Just imagine that you are traveling along and doing your thing and then all of sudden you hear “Achoo!” or loud cough that didn’t come from you, but it’s so close you feel the effects of it–ewww! So what do you do?
Nowadays, during this coronavirus pandemic, if someone coughs or sneezes on you, that actually may cause a fight since research confirms that COVID-19 can spread through droplets in the air.
So, we ask again, besides getting angry or fearful of what you may catch, what should you do?
Some medical experts have been through this and explain what should happen next.
First: Avoid Long Exposure
Fredrick Sherman, a professor at the Icahn School of Medicine at Mount Sinai, shared a few helpful tips that can help.
Sherman said that if you find yourself in a high-risk scenario in which someone sneezes or coughs near you, “Immediately exhale to avoid inhaling droplets or aerosols.
Purse your lips to make the exhaling last longer. Turn your head entirely away from the person and begin walking.”
This method won’t definitively protect you from COVID-19, but it could reduce how much of the virus you’re exposed to if the person who coughs or sneezes happens to be contagious.
You’re more likely to get sick if you inhale higher doses of the virus, according to The Atlantic.
The amount of time you’re exposed to infected particles also matters in terms of transmission; the longer you’re around them, the more time the virus has to get into your system.
Second: Disinfect Yourself
If someone has coughed on you and the droplets touch your face or hands, wash immediately.
Wash your hands for at least 20 seconds.
Also, if you need to and have access to a bathroom or running water, wash off your face, neck or infected area so as not to have lingering effects of whatever virus the person may or may not have.
Find out if the person has any other symptoms of the coronavirus, such as fever, fatigue, body aches, chills, or shortness of breath. If they do, you may need to reach out to your doctor and potentially self isolate yourself for 14 days to make sure you don’t have symptoms of COVID-19.
Third: Be Proactive
Another thing you can do to prevent yourself from contracting the flu is to wear a mask when you’re out in public.
A 2013 study from the University of Maryland into the spread of contagious colds and flu found that face masks are actually effective at keeping contagion down when used on ill patients, but of course, it will block the entrance of cold and flu germs into your system if you wear one while healthy.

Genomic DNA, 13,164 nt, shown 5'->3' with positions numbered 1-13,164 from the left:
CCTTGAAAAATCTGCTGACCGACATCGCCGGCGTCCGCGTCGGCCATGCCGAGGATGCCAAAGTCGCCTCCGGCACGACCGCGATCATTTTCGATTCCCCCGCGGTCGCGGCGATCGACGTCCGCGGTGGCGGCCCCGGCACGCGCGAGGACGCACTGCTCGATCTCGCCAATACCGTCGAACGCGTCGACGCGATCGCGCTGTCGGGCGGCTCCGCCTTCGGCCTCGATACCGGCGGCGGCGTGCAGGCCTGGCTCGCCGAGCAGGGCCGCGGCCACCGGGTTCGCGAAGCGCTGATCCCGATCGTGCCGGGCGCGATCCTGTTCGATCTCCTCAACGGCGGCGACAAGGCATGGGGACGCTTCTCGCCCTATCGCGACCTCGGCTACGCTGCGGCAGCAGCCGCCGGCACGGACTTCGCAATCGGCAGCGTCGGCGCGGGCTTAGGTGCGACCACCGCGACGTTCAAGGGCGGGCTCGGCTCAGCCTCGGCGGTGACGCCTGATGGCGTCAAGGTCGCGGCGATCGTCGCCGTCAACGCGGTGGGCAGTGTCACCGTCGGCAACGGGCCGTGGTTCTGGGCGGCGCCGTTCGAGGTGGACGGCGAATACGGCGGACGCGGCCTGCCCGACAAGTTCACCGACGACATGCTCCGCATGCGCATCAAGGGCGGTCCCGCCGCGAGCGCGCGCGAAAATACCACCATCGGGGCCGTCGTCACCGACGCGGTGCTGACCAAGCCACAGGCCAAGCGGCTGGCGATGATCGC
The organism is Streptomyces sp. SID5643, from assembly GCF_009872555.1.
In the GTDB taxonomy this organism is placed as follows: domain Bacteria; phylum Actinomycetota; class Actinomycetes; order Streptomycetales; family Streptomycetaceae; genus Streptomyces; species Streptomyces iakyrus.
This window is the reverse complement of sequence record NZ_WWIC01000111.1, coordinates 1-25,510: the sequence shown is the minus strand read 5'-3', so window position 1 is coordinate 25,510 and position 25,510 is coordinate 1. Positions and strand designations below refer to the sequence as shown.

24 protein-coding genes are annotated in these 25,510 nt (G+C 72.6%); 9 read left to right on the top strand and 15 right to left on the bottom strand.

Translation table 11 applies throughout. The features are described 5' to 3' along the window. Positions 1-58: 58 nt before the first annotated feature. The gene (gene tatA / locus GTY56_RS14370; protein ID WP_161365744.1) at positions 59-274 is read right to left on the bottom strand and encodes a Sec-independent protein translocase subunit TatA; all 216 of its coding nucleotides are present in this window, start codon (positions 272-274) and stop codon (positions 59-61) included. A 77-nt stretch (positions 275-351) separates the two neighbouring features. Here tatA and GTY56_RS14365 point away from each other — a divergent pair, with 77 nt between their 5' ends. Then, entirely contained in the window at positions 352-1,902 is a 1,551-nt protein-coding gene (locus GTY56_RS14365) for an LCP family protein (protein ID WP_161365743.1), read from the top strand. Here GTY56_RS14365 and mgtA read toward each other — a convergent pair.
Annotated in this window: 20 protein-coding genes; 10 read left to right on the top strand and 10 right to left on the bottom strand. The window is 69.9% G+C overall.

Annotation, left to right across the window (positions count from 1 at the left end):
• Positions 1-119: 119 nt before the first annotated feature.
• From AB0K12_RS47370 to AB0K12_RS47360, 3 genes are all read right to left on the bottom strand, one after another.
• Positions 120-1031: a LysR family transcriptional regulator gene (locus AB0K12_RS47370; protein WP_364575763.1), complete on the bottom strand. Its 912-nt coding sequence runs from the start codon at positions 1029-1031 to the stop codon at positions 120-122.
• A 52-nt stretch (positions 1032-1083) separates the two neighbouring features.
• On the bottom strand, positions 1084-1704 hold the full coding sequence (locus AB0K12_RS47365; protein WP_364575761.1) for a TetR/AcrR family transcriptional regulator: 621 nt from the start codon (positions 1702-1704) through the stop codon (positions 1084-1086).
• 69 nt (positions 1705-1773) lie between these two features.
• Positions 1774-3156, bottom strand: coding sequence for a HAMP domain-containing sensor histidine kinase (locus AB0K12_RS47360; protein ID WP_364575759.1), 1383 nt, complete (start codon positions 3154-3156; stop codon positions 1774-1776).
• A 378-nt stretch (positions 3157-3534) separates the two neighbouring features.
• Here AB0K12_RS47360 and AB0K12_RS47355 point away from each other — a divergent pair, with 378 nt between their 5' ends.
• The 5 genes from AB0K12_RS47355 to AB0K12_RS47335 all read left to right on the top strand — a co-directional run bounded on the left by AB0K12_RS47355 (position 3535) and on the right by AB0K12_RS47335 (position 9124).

That’s right, this whole “wearing a mask-thing” has been around much longer than just 2019 and 2020.
One of the first major studies on whether sterile surgical masks can be used to combat flu’s “aerosol shedding” — the transmission of flu particles through the air, usually through sneezing and coughing, but also breathing — found that flu patients were significantly less likely to infect those around them if they wore surgical masks regularly.
The amount of virus spread actually reduced by 3.4 fold overall. It might get you strange looks sometimes, but wearing a mask if you’re ill yourself, or enforcing a mask on an ill person who’s in your vicinity, could save everybody’s immune system some bother.
We’re increasingly learning that humidity can have a big influence on the spread of flu and cold, and that central heating and air conditioning, by drying out the air, can help spread illnesses.
A 2015 study from Virginia Tech noted that the drier the air, the more preserved and effective virus “droplets” become. If humidity is over 50 percent and under 98 percent, viruses have a much lower rate of survival in the air.
However, saunas and other humid spaces are also confined, making them problematic places if you happen to be inside one with a sneezing person.
Keep your living and working spaces as humid as you can, but also use ventilation if possible.
So when someone does do the unthinkable and sneezes or coughs on you, remember to keep your head in the game, relax and follow the above steps to keep you and those around you healthy.
Source: Dr. Maya Johnston-Stone/blackdoctor.org
Date Posted: Wednesday, October 21st, 2020 , Total Page Views: 442
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